Dynamic Microphones for Classical Recording?!

Oktava MD-186 ORTF pair

In the late 1950’s Electro-Voice ceased production of both ribbon and condenser microphones. In an article in his series ‘MICROPHONE FACTS for the operating engineer’ Electro-Voice founder Lou Burroughs explained the decision and presented reasons why dynamic microphones were, in every way, superior. The feeling at Electro-Voice was that ribbons and condensers were too fragile and prone to failure and that dynamics were solid and reliable and sounded better. Towards the end of the article (referring to dynamics) Burroughs declares that ‘These are the microphones of the future’.

Today, although dynamic mics are still revered for their robustness and ability to handle high SPLs they are not generally considered to be sonically superior to all other microphones! Indeed, I can’t imagine many engineers taking a pair of dynamics out to record an orchestral concert of classical music instead of their usual selection of condensers and ribbons.

Compared to condensers Burroughs claimed that dynamics have a ‘smoother high frequency response’ and so, here (by way of an experiment) is a clip from an orchestral concert I recorded recently using a pair of Soviet Era, Russian, Oktava MD186 dynamics! I was simply curious to see if Lou Burroughs maybe had a point?

CLICK HERE for Mozart Piano Concerto

Oktava MD-186 ORTF pair 2

9 responses to “Dynamic Microphones for Classical Recording?!

  1. very interesting experiment! thank you!


    • When I set the mics up I really wasn’t sure what to expect. I have used them a lot as drum overheads and on guitars (both electric and acoustic) but a symphony orchestra is a very demanding beast even for high quality condensers! Anyhow, glad you found it interesting.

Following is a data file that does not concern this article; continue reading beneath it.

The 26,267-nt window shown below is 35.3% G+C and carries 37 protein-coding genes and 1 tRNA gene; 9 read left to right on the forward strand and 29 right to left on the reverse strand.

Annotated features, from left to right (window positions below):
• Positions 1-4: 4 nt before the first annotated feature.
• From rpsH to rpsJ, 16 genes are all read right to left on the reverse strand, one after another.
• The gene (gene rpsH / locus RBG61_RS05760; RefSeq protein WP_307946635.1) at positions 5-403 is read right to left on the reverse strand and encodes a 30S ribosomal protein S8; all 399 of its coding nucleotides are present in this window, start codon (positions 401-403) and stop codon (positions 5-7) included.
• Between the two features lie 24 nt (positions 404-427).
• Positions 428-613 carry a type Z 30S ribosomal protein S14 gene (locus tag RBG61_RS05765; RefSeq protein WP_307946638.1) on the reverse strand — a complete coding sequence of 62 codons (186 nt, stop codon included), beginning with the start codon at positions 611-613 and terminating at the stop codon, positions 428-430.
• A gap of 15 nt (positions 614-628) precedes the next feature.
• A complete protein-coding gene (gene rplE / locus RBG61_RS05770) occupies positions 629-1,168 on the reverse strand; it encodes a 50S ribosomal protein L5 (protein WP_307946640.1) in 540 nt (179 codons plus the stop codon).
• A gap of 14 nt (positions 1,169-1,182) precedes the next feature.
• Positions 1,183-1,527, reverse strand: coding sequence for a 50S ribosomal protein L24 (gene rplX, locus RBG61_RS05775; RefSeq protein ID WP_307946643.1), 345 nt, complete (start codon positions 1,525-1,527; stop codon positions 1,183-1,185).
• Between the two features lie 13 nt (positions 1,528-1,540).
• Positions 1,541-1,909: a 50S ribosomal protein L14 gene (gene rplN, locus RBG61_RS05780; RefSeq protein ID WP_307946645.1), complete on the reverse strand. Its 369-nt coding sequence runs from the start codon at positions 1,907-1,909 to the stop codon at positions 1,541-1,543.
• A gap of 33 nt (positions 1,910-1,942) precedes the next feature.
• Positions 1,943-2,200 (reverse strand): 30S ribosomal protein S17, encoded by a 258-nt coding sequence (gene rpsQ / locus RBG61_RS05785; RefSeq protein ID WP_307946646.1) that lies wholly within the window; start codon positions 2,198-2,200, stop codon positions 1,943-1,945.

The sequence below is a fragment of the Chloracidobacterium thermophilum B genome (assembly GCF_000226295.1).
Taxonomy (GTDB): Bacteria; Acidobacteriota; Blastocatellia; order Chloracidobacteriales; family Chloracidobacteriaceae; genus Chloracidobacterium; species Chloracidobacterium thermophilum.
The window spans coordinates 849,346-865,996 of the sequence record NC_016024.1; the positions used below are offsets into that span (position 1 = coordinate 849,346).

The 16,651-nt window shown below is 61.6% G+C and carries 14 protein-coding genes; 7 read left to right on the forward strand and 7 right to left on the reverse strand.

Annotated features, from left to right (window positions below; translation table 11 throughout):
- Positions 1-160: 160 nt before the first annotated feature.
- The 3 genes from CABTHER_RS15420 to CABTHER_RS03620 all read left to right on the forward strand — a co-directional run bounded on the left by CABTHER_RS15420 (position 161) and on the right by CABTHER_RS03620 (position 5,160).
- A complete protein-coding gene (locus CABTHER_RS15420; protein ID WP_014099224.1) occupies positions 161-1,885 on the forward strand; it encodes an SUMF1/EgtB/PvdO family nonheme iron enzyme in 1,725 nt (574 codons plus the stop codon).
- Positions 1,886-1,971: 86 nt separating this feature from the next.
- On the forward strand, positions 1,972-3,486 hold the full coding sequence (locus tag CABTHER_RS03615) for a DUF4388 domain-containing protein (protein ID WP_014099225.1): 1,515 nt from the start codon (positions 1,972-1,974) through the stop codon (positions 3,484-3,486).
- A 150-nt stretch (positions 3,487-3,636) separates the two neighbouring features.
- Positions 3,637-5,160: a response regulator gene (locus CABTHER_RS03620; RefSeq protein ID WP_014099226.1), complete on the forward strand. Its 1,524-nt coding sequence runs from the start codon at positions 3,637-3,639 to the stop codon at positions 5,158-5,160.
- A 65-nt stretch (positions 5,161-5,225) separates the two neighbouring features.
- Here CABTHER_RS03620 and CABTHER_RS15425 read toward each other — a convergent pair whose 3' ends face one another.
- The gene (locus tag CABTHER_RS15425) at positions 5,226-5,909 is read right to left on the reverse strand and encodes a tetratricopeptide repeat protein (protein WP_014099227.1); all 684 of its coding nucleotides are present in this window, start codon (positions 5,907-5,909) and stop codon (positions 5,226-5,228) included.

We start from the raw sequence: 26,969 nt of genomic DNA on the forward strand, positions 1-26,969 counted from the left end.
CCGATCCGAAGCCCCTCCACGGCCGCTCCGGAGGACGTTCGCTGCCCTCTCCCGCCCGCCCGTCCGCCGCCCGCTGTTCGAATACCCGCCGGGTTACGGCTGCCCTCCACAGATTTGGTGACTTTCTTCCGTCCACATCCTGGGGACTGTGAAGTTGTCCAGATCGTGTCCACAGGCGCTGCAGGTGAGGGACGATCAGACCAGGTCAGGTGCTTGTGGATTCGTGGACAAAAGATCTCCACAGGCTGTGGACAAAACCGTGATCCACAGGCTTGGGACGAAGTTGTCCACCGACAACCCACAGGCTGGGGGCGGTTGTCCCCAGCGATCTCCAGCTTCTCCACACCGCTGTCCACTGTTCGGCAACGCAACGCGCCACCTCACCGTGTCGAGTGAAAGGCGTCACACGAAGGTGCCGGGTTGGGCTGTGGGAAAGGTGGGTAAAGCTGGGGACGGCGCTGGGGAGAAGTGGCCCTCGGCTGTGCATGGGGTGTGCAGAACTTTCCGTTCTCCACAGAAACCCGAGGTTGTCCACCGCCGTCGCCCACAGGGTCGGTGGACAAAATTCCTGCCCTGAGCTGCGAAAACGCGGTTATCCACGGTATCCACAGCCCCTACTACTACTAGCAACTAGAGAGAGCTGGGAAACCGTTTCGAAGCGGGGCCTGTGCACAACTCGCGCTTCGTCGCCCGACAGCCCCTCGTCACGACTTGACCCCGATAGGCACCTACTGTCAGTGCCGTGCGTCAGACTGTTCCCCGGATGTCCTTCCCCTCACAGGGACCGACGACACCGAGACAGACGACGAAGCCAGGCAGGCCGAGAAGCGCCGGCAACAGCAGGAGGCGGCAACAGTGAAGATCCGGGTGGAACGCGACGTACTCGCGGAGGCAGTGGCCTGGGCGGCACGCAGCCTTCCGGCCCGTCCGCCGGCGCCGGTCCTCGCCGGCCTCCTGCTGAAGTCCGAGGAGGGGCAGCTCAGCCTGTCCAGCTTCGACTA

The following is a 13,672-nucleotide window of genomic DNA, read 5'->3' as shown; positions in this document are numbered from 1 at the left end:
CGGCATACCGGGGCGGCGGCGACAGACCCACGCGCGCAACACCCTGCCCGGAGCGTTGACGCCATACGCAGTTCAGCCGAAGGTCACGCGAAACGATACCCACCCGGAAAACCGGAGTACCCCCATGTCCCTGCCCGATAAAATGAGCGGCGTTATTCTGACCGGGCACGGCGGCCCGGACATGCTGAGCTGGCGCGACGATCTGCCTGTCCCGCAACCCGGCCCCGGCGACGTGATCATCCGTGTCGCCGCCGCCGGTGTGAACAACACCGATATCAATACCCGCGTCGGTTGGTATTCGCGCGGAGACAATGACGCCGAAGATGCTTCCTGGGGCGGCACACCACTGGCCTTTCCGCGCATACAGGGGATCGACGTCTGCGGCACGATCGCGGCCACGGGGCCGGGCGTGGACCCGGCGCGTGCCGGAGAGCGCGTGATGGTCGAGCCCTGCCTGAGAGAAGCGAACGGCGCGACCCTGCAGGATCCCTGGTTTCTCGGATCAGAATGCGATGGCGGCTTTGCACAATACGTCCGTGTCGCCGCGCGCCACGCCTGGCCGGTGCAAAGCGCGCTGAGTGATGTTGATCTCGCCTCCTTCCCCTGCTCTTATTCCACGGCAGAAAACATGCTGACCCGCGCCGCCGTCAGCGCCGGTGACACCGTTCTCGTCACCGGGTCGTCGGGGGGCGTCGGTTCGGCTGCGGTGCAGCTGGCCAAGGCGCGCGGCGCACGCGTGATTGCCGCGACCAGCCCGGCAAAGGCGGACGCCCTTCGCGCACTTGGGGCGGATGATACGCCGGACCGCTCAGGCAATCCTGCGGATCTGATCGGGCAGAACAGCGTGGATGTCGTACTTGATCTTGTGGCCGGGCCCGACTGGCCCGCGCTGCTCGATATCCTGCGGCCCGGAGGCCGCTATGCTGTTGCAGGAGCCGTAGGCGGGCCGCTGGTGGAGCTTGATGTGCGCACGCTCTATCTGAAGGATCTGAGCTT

• Simone Coen


        I wonder how it would have been with the 224E or a Decca tree done with Omni dynamics like the sennheiser MD211…


      • Although the Oktavas are very similar to the Akg224, I think the Russians may be very slightly smoother and more detailed. They are certainly more solidly engineered and weigh a lot more than a 224.
        Now, I like your idea of a Decca Tree with MD211s ……. mmm!


  2. I have also used dynamics, including the Oktavas, for recording classical ensembles. But, never alone. I have generally paired them with ribbons to good effect. I think that a good flat dynamic adds nice complexities to the midrange. I like the Oktavas (and have said in another comment, that in some ways I prefer them to the AKGs –less phasey), but they are really very wide ‘cardioids’ –more like omni in my experience. This can be a bit annoying in some situations, but helpful in others. Personally, I think condensers are over-rated, esp for live work where room and audience sounds can really be problematic, and I am happy to see alternatives being explored.


  3. Rojarosguitar

    Funny, the classical recordings you presented sound quite like they used to sound in my childhood (end fifties, beginning sixties). For me they are less detailed compared to condensers, but have a nice compactness (for lack of a better word) to them.
    I’m curious to try this out on classical guitar. CG is mostly recorded with SDCs and often has a too brittle sound for my taste. I experimented a bit with ribbons, but that creates new problems. I will check dynamic mics. Or maybe some kind of combination. Thanks for the creative approach!


  4. Bruce Greengart

    Here is a sample clip of the AKG D224Es used in my recording of a 1973 opera workshop performance with piano. https://www.youtube.com/watch?v=lcOuUwox5Ic


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